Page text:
3. To find what part of a given surface is elevated above a given

plane. The intersection of the horizontals of the plane with the contour lines at corresponding levels of the surface above, denotes, as seen in Fig. 3, the portion of the surface rising above the plane.

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4. To find the intersection of two planes. Produce until they meet two or more contours, having corresponding levels of each; the line joining the points of meeting will be that of intersection. If the contours of the two planęs be parallel, their intersections, being a horizontal of each plane, will be known if one point in it be found.

5. To find in a plane, given by its scale of slope, a straight line,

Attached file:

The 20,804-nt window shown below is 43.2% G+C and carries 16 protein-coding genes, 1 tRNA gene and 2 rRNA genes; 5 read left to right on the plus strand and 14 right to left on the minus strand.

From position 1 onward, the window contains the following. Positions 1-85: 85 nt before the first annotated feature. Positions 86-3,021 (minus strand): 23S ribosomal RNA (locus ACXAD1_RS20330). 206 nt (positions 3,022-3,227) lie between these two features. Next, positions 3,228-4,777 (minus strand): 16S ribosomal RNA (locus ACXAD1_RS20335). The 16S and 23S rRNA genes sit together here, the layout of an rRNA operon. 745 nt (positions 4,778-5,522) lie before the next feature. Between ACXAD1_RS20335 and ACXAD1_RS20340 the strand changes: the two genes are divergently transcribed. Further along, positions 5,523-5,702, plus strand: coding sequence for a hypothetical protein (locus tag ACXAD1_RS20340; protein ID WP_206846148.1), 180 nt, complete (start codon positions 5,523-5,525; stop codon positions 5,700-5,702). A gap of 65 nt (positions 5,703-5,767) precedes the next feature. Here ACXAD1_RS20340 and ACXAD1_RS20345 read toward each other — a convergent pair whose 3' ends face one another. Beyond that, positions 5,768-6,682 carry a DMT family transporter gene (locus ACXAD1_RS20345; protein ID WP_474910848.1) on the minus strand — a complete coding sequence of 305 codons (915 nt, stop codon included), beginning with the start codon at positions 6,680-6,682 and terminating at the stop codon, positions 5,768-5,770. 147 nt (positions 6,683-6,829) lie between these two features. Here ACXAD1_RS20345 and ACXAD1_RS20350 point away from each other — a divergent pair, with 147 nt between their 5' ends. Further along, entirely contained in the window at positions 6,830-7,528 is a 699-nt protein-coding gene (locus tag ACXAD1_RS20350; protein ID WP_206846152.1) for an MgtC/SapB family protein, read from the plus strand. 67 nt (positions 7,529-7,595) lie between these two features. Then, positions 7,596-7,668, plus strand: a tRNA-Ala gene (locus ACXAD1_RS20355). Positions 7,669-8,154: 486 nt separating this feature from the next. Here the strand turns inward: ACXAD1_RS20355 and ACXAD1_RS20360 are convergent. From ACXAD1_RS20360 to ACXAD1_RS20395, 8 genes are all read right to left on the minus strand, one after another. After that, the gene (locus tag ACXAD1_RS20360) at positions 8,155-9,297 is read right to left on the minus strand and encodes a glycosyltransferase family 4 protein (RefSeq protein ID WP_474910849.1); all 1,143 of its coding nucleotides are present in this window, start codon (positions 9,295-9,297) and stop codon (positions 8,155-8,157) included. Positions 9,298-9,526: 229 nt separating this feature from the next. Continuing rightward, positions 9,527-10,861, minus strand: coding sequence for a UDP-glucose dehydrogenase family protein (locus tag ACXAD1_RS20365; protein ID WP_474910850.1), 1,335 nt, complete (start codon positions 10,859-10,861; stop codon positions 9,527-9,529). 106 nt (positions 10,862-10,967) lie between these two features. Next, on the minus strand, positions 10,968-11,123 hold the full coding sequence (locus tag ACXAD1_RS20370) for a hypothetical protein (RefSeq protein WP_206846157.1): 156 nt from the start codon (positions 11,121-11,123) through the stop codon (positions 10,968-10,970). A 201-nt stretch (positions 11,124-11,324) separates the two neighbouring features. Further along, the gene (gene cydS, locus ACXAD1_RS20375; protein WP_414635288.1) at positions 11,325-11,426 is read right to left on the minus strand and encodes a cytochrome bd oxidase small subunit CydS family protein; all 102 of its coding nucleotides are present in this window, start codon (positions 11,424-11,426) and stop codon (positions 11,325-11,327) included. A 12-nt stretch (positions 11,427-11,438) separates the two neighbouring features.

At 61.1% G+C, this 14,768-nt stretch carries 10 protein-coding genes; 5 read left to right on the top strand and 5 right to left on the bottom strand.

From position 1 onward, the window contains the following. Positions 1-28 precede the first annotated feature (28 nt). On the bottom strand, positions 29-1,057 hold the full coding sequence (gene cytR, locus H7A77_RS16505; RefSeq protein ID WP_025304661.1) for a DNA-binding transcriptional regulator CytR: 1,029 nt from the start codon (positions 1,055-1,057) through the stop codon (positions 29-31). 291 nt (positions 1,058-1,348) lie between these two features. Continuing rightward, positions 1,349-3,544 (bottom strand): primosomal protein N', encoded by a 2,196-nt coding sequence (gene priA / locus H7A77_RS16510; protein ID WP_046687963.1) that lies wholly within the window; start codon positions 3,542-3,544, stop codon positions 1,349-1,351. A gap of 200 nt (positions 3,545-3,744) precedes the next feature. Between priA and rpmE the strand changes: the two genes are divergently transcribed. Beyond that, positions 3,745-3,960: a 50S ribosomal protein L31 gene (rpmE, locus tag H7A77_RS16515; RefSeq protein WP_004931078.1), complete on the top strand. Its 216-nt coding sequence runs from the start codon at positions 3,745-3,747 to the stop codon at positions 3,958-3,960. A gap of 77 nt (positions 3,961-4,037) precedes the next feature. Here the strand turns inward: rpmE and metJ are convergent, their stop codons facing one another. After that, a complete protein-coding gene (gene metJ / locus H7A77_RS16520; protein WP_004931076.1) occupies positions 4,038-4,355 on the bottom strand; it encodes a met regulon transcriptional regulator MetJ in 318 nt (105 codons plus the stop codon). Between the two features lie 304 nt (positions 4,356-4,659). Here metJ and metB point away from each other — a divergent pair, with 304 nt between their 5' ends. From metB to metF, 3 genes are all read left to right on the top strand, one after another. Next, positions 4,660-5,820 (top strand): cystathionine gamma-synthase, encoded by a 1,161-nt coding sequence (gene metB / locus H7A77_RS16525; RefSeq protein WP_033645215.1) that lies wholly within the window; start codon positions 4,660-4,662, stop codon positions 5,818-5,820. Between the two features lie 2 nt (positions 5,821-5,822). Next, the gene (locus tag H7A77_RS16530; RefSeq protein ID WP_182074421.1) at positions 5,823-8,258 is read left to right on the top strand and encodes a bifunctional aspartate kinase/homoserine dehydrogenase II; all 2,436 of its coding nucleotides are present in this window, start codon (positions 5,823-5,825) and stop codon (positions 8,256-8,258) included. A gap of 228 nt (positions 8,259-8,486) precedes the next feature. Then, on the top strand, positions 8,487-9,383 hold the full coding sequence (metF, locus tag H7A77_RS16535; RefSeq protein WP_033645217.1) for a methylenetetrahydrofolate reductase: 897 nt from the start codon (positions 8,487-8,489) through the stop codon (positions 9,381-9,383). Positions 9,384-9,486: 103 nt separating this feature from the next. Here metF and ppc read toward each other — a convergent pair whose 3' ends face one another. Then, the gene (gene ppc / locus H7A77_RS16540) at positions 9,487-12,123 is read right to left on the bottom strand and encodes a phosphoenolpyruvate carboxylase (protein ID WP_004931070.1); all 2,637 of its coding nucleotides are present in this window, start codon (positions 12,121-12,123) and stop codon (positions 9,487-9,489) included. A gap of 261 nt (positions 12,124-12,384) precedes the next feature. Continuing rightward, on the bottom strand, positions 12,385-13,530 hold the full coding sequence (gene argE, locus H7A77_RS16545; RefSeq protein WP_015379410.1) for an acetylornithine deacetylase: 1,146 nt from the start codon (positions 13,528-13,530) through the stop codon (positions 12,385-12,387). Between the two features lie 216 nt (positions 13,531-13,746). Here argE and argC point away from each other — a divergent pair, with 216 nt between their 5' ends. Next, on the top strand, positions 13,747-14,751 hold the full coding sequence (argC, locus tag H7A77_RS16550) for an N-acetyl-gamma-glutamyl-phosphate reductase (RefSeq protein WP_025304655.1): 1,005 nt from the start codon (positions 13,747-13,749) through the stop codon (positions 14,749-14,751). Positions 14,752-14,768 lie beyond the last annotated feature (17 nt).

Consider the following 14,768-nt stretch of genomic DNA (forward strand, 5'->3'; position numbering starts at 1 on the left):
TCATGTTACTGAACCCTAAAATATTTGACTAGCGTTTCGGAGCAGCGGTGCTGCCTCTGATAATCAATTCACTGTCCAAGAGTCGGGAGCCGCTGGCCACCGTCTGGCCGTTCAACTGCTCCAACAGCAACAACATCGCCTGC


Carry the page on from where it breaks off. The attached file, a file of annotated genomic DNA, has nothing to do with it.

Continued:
which, passing through a given point in the plane, shall have a given inclination less than that of the plane (Fig. 4).

Trace a contour of the plane having any convenient difference of level above or below this point. With that point as a centre, and with the base due, with the required inclination of the line to the assumed difference of level as a radius, describe an arc cutting that contour. The line drawn through their intersections and the given point will have the required inclination.

By the above problem a road up the side of a hill represented by contours, can be traced so as not to exceed in any part a given inclination.

The application of contours to the object of defilading a work to secure its interior from fire (almost the first use to which they were applied) can hardly be entered upon here. The subject is fully

. treated by many French authors on fortification; and extracts from Captain Noizet's paper, in the “Mémorial du Génie,” will be

, found in the sixth volume of the Royal Engineers’ Professional Papers *

The method of measuring altitudes by the barometer and the temperature of boiling water is reserved for the next chapter.

* See also the chapter upon Defilade in Captain Macaulay's "Field Fortification.”